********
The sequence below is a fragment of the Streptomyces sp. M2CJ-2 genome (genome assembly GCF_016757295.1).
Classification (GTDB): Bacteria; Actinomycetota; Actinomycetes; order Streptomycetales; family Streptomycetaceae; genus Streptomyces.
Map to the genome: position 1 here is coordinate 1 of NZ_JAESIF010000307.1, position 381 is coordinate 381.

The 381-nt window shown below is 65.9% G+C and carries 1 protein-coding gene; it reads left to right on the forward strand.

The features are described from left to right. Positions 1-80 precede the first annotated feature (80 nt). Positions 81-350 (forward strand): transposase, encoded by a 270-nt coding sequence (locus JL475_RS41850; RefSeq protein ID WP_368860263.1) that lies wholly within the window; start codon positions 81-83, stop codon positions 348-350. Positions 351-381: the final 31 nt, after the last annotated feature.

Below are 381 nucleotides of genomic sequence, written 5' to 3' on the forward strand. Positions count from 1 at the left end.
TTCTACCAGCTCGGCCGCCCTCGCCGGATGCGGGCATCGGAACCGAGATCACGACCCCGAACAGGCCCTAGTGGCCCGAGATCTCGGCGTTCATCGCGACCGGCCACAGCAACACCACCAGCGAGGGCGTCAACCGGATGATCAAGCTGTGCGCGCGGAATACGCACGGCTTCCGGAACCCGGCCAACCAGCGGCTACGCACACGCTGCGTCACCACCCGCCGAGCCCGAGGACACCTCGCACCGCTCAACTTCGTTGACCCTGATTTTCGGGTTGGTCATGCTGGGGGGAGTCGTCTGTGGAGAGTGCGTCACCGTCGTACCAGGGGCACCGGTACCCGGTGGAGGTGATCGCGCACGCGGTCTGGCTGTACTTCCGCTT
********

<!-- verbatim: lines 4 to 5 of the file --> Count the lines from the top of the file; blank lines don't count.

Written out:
The 381-nt window shown below is 65.9% G+C and carries 1 protein-coding gene; it reads left to right on the forward strand.

The features are described from left to right. Positions 1-80 precede the first annotated feature (80 nt). Positions 81-350 (forward strand): transposase, encoded by a 270-nt coding sequence (locus JL475_RS41850; RefSeq protein ID WP_368860263.1) that lies wholly within the window; start codon positions 81-83, stop codon positions 348-350. Positions 351-381: the final 31 nt, after the last annotated feature.